If new reports are to be believed, plastic surgery is very popular with Millennials. But why do Millennials want plastic surgery? They’re still relatively young, so it’s not like they’re trying to get rid of wrinkles or anything. And aren’t Millennials supposed to be famous for destroying industries, not making them even more popular?
Do Millennials Want Plastic Surgery? Or Are They Killing It?
Well, it turns out that Millennials are undergoing plastic surgery and cosmetic procedures for many of the same reasons that those who came before them. The first wave of Millennials are getting to the point where age is beginning to show–and Millennials are working to ensure it shows a little bit less.
Of course, that’s not the whole story. It shouldn’t be surprising that Millennials, like any other group, have a complicated rationale for undergoing plastic and cosmetic surgery. It’s not all about Botox and wrinkles. There are, indeed, some much more interesting reasons why Millennials want plastic surgery. So let’s take a look at what Millennials are really after when they look into cosmetic and plastic surgery.
Millennials and Body Contouring
Millennials, generally speaking, is a loose term that refers to anyone born between the years of 1981 and 1996. Of course, those years fluctuate somewhat, depending on who is defining “Millennial.” But the point is that the term generally refers to those who came of age during the change of the millennium.
And that same group of people is reaching the age where body contouring procedures are becoming both relevant and prominent:
- Many Millennial patients are interested in tummy tuck procedures after having children, as a tummy tuck can restore the fit and firm look you had before going through pregnancy.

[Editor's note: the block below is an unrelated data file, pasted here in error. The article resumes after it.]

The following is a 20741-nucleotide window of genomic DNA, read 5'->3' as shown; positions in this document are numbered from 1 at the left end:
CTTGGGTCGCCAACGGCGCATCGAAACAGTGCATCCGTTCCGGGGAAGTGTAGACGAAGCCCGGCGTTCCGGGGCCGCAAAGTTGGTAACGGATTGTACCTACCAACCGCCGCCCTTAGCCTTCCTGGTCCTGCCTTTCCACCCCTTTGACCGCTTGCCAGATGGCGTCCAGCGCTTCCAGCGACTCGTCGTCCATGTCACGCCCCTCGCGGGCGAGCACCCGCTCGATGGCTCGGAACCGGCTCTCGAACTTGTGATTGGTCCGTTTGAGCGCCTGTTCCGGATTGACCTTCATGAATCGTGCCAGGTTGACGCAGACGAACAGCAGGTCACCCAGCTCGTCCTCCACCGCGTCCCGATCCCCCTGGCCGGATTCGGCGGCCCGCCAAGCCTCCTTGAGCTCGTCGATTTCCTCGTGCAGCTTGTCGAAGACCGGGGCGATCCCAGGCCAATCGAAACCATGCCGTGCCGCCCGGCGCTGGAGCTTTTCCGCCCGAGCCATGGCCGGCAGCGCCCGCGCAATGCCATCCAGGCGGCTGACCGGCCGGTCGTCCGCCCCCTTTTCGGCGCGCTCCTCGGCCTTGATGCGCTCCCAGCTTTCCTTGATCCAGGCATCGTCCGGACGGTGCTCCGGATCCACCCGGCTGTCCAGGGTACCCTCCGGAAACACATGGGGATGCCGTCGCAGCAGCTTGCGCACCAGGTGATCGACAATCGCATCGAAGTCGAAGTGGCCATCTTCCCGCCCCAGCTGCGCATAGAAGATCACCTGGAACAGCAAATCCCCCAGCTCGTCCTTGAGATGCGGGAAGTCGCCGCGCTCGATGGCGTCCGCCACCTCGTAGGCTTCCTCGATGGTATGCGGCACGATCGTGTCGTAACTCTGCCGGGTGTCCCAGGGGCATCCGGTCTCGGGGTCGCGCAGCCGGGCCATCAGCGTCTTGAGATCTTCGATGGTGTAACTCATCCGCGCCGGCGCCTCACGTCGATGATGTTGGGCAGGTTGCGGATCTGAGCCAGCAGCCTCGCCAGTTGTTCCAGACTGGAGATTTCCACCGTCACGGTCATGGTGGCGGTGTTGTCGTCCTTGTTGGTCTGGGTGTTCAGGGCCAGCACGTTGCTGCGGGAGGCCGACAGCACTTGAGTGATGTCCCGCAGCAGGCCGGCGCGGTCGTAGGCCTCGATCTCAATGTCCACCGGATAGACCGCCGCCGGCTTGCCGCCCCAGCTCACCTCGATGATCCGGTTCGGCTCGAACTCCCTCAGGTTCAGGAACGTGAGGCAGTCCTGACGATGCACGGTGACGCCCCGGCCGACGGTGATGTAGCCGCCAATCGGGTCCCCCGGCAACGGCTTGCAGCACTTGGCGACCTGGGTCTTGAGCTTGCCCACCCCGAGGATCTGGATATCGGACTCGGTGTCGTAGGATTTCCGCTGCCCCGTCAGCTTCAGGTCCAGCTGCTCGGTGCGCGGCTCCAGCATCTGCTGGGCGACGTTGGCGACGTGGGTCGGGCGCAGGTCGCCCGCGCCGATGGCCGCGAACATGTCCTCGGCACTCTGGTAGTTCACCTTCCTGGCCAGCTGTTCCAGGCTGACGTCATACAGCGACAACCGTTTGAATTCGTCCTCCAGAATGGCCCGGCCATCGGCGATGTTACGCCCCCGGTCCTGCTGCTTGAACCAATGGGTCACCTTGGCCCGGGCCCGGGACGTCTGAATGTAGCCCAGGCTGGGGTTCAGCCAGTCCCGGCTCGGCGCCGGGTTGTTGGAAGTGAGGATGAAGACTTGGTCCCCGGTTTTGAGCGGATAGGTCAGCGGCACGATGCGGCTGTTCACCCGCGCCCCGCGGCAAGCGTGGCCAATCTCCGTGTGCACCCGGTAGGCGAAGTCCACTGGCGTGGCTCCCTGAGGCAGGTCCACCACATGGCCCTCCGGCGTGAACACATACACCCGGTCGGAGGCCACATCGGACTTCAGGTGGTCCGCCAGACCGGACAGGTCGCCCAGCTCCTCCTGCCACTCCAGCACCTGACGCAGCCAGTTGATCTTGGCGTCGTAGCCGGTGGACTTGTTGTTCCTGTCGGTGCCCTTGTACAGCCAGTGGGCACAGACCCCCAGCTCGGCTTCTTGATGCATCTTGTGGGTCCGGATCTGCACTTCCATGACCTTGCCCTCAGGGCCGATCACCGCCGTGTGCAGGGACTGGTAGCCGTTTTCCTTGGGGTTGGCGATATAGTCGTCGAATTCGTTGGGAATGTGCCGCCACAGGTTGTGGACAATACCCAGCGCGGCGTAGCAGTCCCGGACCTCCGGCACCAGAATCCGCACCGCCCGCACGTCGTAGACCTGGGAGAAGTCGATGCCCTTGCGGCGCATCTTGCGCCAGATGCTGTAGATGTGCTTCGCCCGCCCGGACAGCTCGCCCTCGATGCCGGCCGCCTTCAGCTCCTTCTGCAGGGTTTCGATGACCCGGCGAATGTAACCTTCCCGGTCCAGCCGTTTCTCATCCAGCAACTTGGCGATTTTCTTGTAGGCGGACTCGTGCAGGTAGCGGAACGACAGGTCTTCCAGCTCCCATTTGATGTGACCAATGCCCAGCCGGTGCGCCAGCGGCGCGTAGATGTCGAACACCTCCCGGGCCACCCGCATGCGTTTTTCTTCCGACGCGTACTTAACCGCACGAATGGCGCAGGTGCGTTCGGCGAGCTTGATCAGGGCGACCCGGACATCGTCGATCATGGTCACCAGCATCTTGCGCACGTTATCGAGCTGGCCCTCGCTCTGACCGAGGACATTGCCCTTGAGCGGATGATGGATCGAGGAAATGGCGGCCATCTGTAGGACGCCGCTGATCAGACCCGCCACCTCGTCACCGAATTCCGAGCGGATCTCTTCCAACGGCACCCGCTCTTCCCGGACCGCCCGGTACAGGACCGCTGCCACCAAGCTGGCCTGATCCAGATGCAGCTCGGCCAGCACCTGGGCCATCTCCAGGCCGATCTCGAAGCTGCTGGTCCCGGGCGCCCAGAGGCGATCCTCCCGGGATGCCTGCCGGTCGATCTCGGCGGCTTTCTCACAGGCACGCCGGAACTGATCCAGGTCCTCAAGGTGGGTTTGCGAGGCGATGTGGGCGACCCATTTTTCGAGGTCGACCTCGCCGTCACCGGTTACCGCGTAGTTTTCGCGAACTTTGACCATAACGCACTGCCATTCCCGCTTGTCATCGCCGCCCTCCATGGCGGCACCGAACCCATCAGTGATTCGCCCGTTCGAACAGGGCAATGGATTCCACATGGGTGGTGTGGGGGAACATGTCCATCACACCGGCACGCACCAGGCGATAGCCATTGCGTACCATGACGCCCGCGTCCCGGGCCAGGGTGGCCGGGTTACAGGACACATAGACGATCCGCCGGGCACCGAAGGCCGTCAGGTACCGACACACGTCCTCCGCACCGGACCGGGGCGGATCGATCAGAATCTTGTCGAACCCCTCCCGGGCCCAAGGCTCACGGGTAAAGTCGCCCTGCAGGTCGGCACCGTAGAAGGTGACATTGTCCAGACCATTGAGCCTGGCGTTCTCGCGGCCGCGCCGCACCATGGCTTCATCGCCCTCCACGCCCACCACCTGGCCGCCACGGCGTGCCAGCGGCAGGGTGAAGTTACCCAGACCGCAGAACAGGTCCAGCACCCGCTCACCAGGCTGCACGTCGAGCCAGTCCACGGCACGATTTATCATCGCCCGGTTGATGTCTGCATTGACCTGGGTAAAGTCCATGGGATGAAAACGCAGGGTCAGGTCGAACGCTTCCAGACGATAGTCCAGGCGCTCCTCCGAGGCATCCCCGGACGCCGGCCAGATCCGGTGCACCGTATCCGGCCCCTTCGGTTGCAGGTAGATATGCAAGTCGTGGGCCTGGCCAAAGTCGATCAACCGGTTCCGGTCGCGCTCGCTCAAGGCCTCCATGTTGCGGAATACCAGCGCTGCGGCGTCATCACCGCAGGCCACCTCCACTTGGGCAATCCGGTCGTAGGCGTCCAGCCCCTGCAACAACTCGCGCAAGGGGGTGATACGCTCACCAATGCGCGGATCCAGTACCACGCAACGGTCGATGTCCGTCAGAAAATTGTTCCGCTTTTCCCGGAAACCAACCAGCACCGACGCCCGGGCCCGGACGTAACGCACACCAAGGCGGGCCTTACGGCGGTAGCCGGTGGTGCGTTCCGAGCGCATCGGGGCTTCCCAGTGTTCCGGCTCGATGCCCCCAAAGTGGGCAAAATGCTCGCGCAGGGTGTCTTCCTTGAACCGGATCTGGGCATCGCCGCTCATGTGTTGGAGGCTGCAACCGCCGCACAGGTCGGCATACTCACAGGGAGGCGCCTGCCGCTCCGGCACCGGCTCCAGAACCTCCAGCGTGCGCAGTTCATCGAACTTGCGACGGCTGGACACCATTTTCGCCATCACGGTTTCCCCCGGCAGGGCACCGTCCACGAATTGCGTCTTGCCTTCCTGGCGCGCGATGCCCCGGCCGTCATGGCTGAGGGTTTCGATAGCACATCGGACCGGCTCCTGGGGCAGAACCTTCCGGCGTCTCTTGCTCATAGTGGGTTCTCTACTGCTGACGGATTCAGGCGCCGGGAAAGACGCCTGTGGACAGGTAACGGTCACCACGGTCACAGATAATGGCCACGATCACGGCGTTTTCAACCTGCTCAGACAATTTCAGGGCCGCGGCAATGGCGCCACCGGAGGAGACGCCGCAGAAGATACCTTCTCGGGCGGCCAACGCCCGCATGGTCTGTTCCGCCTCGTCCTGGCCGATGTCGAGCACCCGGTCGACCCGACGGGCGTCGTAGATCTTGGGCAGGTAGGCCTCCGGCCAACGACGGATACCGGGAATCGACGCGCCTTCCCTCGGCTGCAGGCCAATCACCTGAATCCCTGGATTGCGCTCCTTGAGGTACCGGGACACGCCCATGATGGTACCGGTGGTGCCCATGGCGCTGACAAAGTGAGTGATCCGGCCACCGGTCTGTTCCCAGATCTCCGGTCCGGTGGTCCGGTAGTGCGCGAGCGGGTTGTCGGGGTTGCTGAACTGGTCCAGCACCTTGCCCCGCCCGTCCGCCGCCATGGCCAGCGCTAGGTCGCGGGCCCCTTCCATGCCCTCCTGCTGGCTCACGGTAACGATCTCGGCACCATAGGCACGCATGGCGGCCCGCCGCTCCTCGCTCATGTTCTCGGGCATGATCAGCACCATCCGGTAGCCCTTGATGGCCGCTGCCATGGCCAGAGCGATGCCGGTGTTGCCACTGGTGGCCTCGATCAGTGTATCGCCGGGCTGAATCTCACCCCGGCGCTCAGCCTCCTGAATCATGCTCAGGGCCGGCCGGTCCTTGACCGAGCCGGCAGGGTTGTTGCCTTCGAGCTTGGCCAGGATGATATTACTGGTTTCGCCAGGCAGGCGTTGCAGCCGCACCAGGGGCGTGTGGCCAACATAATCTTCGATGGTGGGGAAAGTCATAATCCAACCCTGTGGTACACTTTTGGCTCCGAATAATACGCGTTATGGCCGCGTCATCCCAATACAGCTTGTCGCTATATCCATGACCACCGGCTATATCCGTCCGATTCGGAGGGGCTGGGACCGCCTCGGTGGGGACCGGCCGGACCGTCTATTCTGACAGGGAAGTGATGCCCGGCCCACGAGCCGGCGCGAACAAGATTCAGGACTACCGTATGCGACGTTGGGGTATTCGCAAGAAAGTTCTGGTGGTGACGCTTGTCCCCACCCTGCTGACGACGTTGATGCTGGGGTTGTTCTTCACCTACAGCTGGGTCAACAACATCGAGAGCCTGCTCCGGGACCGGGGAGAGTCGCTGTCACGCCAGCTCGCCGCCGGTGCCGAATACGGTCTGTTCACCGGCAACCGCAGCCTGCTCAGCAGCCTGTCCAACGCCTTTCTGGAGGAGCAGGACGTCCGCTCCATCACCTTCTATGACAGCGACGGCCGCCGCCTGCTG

- Millennials are also interested in liposuction procedures, which give patients the ability to contour the body and eliminate stubborn areas of fat. Many Millennials are getting their first tastes of these stubborn areas of fat, after all.
Most research into this area seems to support the notion that Millennials are far more interested in body contouring than facial plastic surgery procedures. There are two primary reasons for that:
- Millennials have (generally speaking) not yet reached the age where wrinkles and lines are a primary concern.
- Non surgical and non invasive options, such as Botox and Juvederm injections, provide a significant enough alternative for Millennials to pursue these options instead.
Why Do Millennials Get Botox?
As we just noted, Millennials primarily go in for two types of cosmetic procedure: body contouring and non surgical facial procedures. But Millennials aren’t going to have much in the way of wrinkles (yet). So why do Millennials get Botox?
The answer lies in a term called, confusingly, “prejuvination.” Okay, I guess it’s not that confusing (though it is a little challenging to say out loud). “Prejuvenation” is taking steps to preserve the youthfulness of your skin rather than rejuvenating it. It’s preventing the appearance of aging in the first place.
And that’s why Millennials get Botox. There’s some evidence to suggest that getting Botox injections even before wrinkles manifest can actually slow the development of those wrinkles. Now, whether that research pans out and Botox really does prevent wrinkles and lines is up for debate–but the underlying principles make sense, more or less.
Millennials Are Just Like Any Other Group
I know this story–and stories like them–tend to sensationalize Millennials, but it’s worth noting that every age group is going to gravitate towards those procedures that provide the most relevant results. In this way, Millennials really aren’t all that different from any other age group.
Do Millennials want plastic surgery? Well, sure–but only for those procedures that make sense for Millennials. And that’s what plastic and cosmetic surgeons should want. They should want patients to be interested only in those procedures that make sense and provide results.
It’s likely that when Generation Z (they come after Millennials) comes of age, they’ll be interested in a different set of procedures. That’s just what happens as generations grow up. Tastes change, priorities change, capabilities change. It should surprise us, then, that sometimes what patients want from plastic surgery changes as well.
Do Millennials want plastic surgery? They do–but it might not be the plastic surgery you wanted. And that’s okay.
About the Author: Dan Voltz has been writing about plastic and cosmetic surgery for over four years. He’s constantly in communication with surgeons about the latest trends in the industry.